The Himalayan Kingdom of Bhutan earlier this month became the first country to receive a free shipment of COVID-19 vaccines as part of India’s ongoing vaccine diplomacy efforts, receiving a consignment of 150,000 doses on 20 January of the Oxford-AstraZeneca vaccine from India’s domestic production.
“First consignment takes off for Bhutan!” Indian Ministry of External Affairs spokesman Anurag Srivastava stated on social media. “India begins supply of COVID vaccines to its neighboring and key partner countries.”
India, which has a long-established vaccine industry, including the Serum Institute of India (SII), one of the world’s largest vaccine makers, cemented a partnership agreement early in the pandemic to produce the Oxford-AstraZeneca vaccine domestically under license, using the brandname Covishield. Earlier this month, India reported that it had already stockpiled some 80 million doses, a portion of which will be contributed to the World Health Organization-backed COVAX initiative to distribute vaccines to less prosperous countries.
Under its distribution program, hashtagged #VaccineMaitri, India is also delivering millions of free vaccines to Afghanistan, Bangladesh, Brazil, the Maldives, Mauritius, Morocco, Myanmar, Nepal, the Seychelles, and Sri Lanka.
In a statement on Twitter promoting India’s vaccine diplomacy push, Indian prime minister Narendra Modi said that India was “deeply honored to be a long-trusted partner in meeting the healthcare needs of the global community.”
India’s foreign minister, S. Jaishankar, also took to Twitter, exclaiming: “The Pharmacy of the World will deliver to overcome the COVID challenge.”
Despite hesitancy from some segments of society, many countries are working to roll out vaccination programs as quickly as possible, while others are taking a more measured approach in the hope of seeing more definitive vaccine data.
Bhutan’s prime minister, Dr. Lotay Tshering, has said that the kingdom will wait until it has accumulated sufficient doses to vaccinate all 533,000 eligible citizens at the same time. The government subsequently decided to offer early doses to Bhutanese who need to travel overseas and may therefore be unable to receive the vaccine during the national rollout.
The government has decided that the national vaccination program will begin on an auspicious day, noting that the Dana (inauspicious month) that runs from 14 February–13 March would give Bhutan an opportunity to observe any potential adverse outcomes from the vaccine around the world. Dr. Tshering has also stated that he will be among the first recipients of the COVID-19 vaccine in Bhutan.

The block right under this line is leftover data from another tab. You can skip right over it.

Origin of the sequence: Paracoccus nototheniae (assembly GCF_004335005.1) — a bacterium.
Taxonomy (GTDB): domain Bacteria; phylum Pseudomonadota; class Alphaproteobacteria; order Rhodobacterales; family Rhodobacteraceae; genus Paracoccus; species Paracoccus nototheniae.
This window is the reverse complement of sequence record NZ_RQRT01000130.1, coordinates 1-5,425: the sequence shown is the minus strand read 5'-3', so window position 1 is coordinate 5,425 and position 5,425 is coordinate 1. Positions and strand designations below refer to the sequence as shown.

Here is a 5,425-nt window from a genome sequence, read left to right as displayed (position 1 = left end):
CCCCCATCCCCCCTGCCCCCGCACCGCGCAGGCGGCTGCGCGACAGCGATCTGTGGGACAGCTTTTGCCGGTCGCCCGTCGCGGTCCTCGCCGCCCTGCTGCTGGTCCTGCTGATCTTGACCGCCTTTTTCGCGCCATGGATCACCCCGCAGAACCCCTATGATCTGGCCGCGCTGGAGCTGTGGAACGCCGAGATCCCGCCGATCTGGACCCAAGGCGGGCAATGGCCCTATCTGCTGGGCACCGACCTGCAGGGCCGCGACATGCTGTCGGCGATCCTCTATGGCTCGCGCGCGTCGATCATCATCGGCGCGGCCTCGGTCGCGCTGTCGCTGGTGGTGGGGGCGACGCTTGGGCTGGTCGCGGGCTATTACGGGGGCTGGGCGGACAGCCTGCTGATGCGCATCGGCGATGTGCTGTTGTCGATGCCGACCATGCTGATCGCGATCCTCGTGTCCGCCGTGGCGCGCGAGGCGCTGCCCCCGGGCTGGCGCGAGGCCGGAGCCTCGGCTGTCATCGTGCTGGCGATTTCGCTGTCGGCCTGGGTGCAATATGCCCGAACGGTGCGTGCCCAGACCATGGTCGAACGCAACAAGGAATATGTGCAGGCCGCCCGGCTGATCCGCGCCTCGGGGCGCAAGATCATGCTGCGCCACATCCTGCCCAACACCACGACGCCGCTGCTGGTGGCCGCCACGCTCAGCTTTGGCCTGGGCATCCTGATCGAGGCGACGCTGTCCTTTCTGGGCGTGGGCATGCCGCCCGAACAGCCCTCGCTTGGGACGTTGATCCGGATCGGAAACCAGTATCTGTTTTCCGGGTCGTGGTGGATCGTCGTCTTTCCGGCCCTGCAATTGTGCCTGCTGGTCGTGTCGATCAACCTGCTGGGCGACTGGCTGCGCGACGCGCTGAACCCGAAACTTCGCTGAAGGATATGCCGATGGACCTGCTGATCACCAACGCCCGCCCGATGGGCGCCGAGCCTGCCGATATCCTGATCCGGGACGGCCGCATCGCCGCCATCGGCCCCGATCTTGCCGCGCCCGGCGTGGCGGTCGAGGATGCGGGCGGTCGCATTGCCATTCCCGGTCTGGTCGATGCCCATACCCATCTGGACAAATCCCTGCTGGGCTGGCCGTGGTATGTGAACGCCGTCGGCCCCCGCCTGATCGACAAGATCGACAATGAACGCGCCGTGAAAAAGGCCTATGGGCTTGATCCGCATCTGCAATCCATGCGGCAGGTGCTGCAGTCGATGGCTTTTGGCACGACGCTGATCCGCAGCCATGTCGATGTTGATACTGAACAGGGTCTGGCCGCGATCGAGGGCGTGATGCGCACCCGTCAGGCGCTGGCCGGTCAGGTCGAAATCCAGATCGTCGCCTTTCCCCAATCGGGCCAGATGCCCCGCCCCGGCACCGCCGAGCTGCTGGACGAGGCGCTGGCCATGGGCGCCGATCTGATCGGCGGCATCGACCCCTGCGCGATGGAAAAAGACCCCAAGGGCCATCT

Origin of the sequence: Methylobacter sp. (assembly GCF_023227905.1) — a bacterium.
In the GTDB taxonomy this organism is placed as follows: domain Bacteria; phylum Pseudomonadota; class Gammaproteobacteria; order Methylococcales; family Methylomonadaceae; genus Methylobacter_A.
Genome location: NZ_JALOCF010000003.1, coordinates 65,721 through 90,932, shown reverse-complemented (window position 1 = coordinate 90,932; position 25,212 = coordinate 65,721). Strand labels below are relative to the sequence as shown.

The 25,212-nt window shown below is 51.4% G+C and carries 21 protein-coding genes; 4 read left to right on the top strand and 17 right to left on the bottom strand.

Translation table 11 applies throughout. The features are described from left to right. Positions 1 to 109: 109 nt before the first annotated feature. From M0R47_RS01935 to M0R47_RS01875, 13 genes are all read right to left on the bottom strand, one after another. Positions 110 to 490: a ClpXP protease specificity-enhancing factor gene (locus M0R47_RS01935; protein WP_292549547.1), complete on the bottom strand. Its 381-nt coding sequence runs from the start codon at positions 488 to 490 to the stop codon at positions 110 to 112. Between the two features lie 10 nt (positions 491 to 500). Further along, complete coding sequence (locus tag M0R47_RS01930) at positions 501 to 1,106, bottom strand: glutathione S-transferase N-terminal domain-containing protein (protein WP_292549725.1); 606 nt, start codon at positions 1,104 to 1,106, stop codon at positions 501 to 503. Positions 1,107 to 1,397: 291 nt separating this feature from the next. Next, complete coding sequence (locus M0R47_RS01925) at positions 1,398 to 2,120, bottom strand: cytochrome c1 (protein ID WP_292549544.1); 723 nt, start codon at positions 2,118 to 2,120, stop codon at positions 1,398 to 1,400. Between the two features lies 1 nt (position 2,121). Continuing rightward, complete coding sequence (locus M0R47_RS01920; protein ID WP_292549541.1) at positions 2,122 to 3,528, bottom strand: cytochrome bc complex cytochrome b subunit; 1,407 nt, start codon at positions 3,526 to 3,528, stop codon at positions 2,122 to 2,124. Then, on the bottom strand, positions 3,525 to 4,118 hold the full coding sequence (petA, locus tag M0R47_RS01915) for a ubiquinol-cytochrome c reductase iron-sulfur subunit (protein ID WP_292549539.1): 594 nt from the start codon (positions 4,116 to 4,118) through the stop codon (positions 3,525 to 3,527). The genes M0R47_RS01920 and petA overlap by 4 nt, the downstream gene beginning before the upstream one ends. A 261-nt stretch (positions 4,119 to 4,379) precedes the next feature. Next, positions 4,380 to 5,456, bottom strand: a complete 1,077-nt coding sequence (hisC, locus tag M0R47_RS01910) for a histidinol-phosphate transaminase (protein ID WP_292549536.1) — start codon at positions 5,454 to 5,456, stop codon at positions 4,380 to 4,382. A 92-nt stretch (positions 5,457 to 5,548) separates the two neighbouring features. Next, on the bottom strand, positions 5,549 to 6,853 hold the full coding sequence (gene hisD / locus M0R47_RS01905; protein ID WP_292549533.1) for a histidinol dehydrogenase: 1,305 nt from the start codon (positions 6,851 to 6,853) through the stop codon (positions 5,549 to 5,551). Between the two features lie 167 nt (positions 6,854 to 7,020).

“I will take the vaccine for my own protection. If there are no benefits of taking the vaccine, will I still go on and take the vaccine just to convince the public? No, I will not,” he said during a public address shared over social media. “I will not mislead the nation. It is not a political game or to show to others how courageous I am. I’m a professional and I know the vaccine has a high level of protection, which is why I’ll take the jab, 100 per cent.” (Kuensel)
Bhutan was quick to adopt a comprehensive, evidence-based tracing and testing regime soon after the SARS-CoV-2 novel coronavirus began spreading around the world, putting in place strict border controls and a three-week quarantine procedure for all returnees to avoid overloading its healthcare system. The coordinated response has been bolstered by the Bhutan’s traditional communal values—in which all levels of society, including the royal family, have acted in concert to observe social-distancing and support other response measures—and the country’s free universal healthcare system, a key aspect of the kingdom’s Gross National Happiness (GNH) philosophy.
Bhutan’s government ordered its second national lockdown in December, during a period when the number of confirmed infections in the country rose from about 400 to more than 700. The first infection in Bhutan was detected in an American tourist in March last year.*
At the time of writing on 29 January, Bhutan had reported 897 confirmed cases of COVID-19 and one related death, the lowest number of recorded cases in South Asia, with 776 people recovered. Total global cases have exceeded 101 million, with 2.2 million related deaths recorded and 56 million recovered.**
Remote, landlocked, and perched in the rarified air of the eastern Himalaya, Bhutan is the world’s last remaining Vajrayana Buddhist Kingdom. The ancient spiritual tradition is embedded in the very consciousness and culture of this remote land, where it has flourished with an unbroken history that dates back to its introduction from Tibet by Padmasambhava, also known as Guru Rinpoche, in the eighth century.
Roughly 75 per cent of Bhutan’s population of some 770,000 people identify as Buddhists, according to the Washington, DC-based Pew Research Center, with Hindus accounting for the majority of the remaining 25 per cent. Most of Bhutan’s Buddhists follow either the Drukpa Kagyu or the Nyingma schools of Vajrayana Buddhism.
Dana helps Bhutan to prepare for vaccination programme (Kuensel)
PM to be among the first to take Covid-19 vaccine (Kuensel)
Vaccination to start with Bhutanese travelling outside (Kuensel)
The Covid-19 vaccination plan (Kuensel)
India starts coronavirus vaccine exports with shipments to Bhutan (Reuters)
India starts COVID-19 vaccine exports with shipments to Bhutan (CNA)